Press half of the tamale dough into the bottom of an 8 x 8 casserole dish. Press the mixture evenly on the bottom and up the sides.

3.  Spread your choice of fillings evenly across.

  • 1 1/2 c. – 2 c. finely chopped turkey, chicken or other meat
  • 1 1/2 c. cooked and drained vegetables
  • 2 c. shredded cheese
  • 1 c. chopped green chiles

The top layer of masa is hard to get on too neatly.  The best method was to use both hands to create sort of patties to place side by side on the top.

4.   Put an inch or so of hot water in a baking pan that will accommodate the casserole,  Place, covered, in the oven and bake for 45 minutes to an hour, until the masa is soft but set.  Remove from oven, let sit for five minutes and serve.

And now: back to work.

Tamales Two Ways 3

Posted on January 23, 2010 by crankycheryl

Why you might like to make your own tamales:

  • You can put any filling you want in them.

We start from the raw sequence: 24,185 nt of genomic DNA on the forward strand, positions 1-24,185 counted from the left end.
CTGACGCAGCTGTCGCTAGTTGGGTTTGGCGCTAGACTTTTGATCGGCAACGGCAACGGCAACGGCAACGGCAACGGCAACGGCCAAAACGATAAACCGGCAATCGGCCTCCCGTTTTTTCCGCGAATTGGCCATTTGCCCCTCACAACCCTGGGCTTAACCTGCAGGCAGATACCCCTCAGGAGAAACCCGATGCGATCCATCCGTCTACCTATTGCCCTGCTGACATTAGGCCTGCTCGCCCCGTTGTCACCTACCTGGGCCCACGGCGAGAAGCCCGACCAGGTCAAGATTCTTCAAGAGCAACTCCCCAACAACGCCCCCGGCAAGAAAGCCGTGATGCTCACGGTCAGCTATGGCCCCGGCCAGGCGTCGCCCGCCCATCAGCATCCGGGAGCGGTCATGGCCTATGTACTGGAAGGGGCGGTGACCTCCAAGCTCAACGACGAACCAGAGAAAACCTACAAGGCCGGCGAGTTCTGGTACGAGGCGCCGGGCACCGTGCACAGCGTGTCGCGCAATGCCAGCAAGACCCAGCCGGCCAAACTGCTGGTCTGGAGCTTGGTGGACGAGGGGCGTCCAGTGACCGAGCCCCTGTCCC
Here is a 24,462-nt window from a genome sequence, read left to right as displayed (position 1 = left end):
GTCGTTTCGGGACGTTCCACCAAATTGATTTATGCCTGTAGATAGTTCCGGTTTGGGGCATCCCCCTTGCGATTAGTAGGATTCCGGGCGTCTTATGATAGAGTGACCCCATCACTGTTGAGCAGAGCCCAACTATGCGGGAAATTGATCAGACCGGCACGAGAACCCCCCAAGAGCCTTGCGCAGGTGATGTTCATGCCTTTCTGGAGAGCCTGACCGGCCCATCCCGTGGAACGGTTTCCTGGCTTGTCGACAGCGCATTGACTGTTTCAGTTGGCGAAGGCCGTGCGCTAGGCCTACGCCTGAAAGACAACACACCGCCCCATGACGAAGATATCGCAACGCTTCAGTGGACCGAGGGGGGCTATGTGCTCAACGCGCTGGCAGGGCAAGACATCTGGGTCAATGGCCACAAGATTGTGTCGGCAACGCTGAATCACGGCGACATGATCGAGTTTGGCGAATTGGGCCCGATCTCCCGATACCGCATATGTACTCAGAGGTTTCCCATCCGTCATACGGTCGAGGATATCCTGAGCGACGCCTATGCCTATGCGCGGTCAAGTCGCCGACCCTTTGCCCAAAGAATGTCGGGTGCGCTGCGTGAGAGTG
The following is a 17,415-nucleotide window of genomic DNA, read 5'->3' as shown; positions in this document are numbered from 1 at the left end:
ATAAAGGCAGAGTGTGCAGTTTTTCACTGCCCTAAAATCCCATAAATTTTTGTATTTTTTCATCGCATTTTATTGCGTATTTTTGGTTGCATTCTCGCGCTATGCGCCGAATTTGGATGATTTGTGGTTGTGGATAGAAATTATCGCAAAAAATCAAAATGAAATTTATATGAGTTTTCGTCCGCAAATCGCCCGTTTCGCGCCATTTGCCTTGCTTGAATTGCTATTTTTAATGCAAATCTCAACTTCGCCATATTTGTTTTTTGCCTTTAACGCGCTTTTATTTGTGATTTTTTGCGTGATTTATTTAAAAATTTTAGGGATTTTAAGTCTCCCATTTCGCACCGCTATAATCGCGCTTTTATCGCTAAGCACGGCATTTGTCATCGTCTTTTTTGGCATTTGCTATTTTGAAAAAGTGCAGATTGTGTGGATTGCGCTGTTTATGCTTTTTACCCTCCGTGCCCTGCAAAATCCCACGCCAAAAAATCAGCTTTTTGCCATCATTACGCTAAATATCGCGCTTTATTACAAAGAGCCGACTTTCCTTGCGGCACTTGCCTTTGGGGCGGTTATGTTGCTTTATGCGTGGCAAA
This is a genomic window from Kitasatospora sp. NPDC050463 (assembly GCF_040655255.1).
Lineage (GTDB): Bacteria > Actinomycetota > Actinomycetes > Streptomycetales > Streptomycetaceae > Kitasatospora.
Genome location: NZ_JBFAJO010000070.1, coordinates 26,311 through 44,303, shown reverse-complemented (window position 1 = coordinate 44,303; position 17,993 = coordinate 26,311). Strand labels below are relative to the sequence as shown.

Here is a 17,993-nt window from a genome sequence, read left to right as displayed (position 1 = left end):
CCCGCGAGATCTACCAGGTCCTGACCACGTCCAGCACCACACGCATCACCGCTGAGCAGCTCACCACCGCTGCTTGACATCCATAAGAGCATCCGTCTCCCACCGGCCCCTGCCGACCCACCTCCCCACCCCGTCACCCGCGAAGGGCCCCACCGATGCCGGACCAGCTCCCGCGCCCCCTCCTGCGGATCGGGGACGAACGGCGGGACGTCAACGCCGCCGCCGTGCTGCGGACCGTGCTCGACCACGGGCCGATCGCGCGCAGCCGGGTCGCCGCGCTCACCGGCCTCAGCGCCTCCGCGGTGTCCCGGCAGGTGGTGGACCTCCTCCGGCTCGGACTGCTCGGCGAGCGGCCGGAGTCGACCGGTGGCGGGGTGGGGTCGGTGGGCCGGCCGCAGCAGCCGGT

• They’re gluten-free.
  • You can find masa harina and corn husks at most grocery stores or food stores now, if you’re not lucky enough to live near Mexican markets.
  • They can be vegetarian if you substitute some shortening (organic, non-hydrogenated, palm oil variety if you please) for the lard.
  • Alternately, they can be a mad-cap excuse to cook with lard.  When’s the last time you got to do that?  (Here’s what the inimitable Zarela Martinez has to say about lard; and other experts quoted on the subject.)
  • A hand-held beater or stand-mixer make the prep nearly effortless.
  • They’re so damn good.

Last night we had two gluten-free friends and a vegetarian friend over for dinner.  I whined a little bit about having to come up with a menu to accommodate everyone, but I remembered the masa harina in the back of the cupboard, came across a couple of frozen smoked pork chops from Boucher Family Farm,  and off we went.

Green Chile & Cheese Tamales plus Pork & Green Chile Tamales
Adapted from Zarela Martinez
Makes about 24

  • 5 c. masa harina (Want GMO-free masa?  Try Bob’s Red Mill.)
  • 3 – 4 c. warm chicken or vegetarian broth
  • 1 lb. lard or organic, non-hydrogenated shortening
  • 1 1/2 T. kosher salt
  • 25-28 dried corn husks, soaked in boiling water for 30 minutes-1 hr.
  • 2 c. chopped mild green chiles, divided
  • 1 c. shredded monterey jack cheese
  • 1 c. leftover pork chops, cooked & cooled thick-cut bacon, or any leftover meat